Lightning Strikes and Sailplanes
Q. … Incidentally, are you aware of any specific results of GRP gliders being struck by lightning? Everyone mentions the English event where the beast became briefly biplanar as the water in the ballast bags superheated and expanded, but I gather that is rare. Presumably it wouldn’t be good for the instruments, but I note that Alice [an LS4] has metal straps to form an electrical continuum in the event of Huey hitting the ‘smite’ key. I gather the average instructor feels that being struck by lightning is an unfortunate event for a glider, but do you know of definite structural problems that have resulted?
Yours seeking enlightenment,
A. I flew through a thunderstorm once, when I was younger and more heroic – it was quite frightening, I assure you, with bolts of lightning zapping down to left and right. Having achieved my goal (2nd turnpoint, after a 300′ save rounding the first) I then showed incredible stoicism and flew back through it, penetrating through off-the-clock sink to get back in front of the stormgust which I then flew to the third turnpoint near Bogan Gate and most of the way home, landing just in time for the squall line to hit the Forbes strip.
Subsequently I read a little of the effects of lightning on aeroplanes, and remained convinced for many years that a strike, although frightening and detrimental to avionics, would have no effect on the structure or the occupant/s.
Not so, I later discovered. Firstly, GRP sailplanes (and most others) do not have the little metal strips on the trailing edges of their wings which you will find on GA aircraft. These strips do the same job as the earthstraps you used to see on cars years ago – they dispel static charges. Without them, the bolt will exit through the path of least resistance, often via the aileron and rudder hinges – welding them solid in the process (hence the doodads Gary attached to Alice).*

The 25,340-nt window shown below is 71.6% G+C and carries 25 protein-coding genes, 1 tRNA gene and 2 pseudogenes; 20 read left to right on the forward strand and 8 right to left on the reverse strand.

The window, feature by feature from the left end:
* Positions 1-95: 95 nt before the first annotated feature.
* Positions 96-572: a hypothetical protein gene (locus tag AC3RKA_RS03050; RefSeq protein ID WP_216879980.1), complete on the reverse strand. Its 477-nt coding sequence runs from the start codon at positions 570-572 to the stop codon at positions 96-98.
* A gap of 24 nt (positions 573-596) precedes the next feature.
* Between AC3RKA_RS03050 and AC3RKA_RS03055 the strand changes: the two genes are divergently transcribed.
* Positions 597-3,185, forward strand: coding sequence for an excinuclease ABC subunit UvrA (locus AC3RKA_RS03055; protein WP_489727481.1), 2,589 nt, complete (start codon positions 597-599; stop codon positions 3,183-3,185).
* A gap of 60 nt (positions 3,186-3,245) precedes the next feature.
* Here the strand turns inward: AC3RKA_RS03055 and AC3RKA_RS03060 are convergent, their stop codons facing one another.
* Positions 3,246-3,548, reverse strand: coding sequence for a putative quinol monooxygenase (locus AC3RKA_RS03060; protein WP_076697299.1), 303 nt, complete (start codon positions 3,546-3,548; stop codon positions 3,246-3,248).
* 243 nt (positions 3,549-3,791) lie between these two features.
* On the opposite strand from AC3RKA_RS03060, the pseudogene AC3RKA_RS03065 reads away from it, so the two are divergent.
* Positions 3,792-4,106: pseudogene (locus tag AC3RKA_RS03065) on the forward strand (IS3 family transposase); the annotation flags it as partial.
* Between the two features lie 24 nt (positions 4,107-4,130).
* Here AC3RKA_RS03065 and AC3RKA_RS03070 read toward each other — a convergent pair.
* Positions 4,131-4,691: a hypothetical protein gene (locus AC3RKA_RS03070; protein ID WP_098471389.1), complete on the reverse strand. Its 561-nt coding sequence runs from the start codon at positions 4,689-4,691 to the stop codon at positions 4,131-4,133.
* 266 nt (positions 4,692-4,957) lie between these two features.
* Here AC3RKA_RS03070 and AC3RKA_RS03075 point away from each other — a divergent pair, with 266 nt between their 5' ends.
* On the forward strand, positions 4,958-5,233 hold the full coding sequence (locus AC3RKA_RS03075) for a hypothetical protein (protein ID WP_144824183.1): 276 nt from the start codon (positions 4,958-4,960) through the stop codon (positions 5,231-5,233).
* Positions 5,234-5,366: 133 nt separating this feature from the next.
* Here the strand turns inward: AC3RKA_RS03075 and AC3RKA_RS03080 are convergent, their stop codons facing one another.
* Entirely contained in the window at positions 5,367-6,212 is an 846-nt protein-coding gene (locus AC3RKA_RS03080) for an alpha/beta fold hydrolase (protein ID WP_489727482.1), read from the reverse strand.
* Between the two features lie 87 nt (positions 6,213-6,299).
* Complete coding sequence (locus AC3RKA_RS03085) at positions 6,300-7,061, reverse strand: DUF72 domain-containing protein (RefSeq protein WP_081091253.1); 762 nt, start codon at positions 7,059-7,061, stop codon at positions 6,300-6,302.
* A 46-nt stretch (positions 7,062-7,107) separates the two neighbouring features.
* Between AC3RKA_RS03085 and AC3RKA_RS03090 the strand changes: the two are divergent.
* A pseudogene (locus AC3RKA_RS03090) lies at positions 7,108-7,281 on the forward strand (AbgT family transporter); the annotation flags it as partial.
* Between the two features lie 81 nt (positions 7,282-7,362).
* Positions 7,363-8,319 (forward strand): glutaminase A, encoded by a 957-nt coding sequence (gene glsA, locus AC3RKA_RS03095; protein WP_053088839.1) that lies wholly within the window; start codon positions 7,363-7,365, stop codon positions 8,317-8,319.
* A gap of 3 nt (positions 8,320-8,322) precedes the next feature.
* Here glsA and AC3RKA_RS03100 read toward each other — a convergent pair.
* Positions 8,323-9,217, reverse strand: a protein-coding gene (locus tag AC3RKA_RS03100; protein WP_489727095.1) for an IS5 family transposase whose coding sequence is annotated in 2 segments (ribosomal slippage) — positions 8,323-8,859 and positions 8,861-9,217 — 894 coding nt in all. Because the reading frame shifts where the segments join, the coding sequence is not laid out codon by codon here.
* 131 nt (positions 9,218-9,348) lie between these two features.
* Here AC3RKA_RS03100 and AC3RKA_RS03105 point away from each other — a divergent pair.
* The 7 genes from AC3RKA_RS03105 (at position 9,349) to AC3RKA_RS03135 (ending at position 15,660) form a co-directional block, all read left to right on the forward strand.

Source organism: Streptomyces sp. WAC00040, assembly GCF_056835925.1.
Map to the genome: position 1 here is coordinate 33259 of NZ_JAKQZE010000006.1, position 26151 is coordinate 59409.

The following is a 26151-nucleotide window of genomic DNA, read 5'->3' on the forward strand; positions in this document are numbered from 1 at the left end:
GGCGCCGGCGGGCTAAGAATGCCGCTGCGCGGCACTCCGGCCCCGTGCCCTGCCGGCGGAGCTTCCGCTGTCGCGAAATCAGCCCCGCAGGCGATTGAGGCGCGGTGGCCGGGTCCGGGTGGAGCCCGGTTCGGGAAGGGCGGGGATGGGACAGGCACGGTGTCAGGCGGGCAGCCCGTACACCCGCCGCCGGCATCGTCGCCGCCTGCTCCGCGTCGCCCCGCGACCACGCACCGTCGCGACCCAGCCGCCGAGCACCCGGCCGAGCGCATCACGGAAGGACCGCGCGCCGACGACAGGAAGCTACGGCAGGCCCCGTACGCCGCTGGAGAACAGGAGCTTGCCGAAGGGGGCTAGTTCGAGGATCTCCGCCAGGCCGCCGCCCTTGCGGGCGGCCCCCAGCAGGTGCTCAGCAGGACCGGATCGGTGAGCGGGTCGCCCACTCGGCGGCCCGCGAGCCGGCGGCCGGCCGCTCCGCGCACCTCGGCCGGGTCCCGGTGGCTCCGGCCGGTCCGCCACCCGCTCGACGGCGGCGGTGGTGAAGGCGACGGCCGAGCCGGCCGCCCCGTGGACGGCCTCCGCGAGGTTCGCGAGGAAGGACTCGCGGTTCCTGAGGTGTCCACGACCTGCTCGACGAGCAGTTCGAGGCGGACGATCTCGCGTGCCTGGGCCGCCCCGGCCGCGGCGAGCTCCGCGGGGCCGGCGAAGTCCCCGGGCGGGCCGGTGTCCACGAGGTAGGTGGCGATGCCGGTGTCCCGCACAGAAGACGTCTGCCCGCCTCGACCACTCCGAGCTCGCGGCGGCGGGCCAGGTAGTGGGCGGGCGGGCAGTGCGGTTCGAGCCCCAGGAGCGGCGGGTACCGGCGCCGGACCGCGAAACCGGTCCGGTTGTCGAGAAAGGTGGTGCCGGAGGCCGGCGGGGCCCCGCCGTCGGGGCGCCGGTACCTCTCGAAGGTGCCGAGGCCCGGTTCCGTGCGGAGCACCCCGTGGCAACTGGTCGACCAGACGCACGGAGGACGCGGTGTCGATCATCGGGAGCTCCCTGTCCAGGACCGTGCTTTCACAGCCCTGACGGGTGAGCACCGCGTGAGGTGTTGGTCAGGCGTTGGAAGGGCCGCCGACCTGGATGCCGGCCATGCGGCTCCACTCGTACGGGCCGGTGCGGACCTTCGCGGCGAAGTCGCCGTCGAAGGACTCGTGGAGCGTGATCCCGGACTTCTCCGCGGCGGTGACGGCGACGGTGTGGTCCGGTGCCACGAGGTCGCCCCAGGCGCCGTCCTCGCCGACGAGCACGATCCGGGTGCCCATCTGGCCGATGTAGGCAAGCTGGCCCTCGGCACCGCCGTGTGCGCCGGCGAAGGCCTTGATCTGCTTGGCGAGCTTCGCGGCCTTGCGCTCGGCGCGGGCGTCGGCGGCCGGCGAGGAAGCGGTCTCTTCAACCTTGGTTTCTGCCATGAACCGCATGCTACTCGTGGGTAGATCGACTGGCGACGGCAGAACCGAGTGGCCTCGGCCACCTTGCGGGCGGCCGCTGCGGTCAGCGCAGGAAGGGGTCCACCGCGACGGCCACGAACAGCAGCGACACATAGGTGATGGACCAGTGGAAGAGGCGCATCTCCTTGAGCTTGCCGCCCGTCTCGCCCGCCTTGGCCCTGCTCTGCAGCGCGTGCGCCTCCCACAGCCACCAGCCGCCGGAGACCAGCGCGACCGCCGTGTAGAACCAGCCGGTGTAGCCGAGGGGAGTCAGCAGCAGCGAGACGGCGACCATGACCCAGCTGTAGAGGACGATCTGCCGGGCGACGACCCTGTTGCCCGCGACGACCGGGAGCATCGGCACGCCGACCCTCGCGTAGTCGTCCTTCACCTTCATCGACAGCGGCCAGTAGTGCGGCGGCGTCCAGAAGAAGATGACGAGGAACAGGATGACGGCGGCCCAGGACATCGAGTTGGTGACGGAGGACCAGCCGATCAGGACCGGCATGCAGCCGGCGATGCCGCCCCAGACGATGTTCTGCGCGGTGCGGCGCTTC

So you’re belting along near Vne, trying to stay out of the cloud a handspan above the canopy which same is now largely opaque due to the copious quantity of water bucketing down on it, bolts from the blue crackling about your wingtips like The Mariner’s worst nightmare of St Elmo’s Fire, and suddenly the controls freeze. You think about this for a moment. Perhaps three milliseconds.
Kaboom! Struth, that was close. BANG. Glancing to your left, you are presented with an unimpeded if somewhat murky view of the world some 10,000 feet below. This is something of a worry considering that there was a nice shiny white wing there last time you looked.
Fibreglass gelcoat, as it becomes older, will often become porous and admit minute quantities of water into the structure. Lightning superheats this water instantaneously, causing anything from minor delamination to structural failure.
And you’re quite right, it’s very rare. When was the last time you saw some idiot flying in a thunderstorm?
P.S. But there is NOTHING like the buzz of riding a storm front!
*Gary Speight’s LS4, now famous for it’s short-fielder on Lake Keepit.
ASK21 disintegrates after lightning strike, UK, April 1999
“hearing a ‘very loud bang’ and then ‘feeling very draughty’ … slowly becoming aware that ‘something was seriously amiss’”
Ian Bennning of Sunraysia Gliding Club, who sent the ASK21 reference above, also mentioned that “lightning struck our IS28 a few years ago while it was on wire launch, no damage or injuries.”
Graeme Cooper was the passenger in the aircraft who parachuted to safety. He writes a harrowing account of the event here:
He also requests that visitors donate a little to the Parkinson’s Disease Society.
I have recently complied a ‘scrapbook’ of the days events of 1999 that has some photos of the actual wreckage and shots taken during the reconstructions for TV that you may find interesting.
LIGHTNING STALLED AIRCRAFT
Further reading: A Stranger to the Ground – Richard Bach.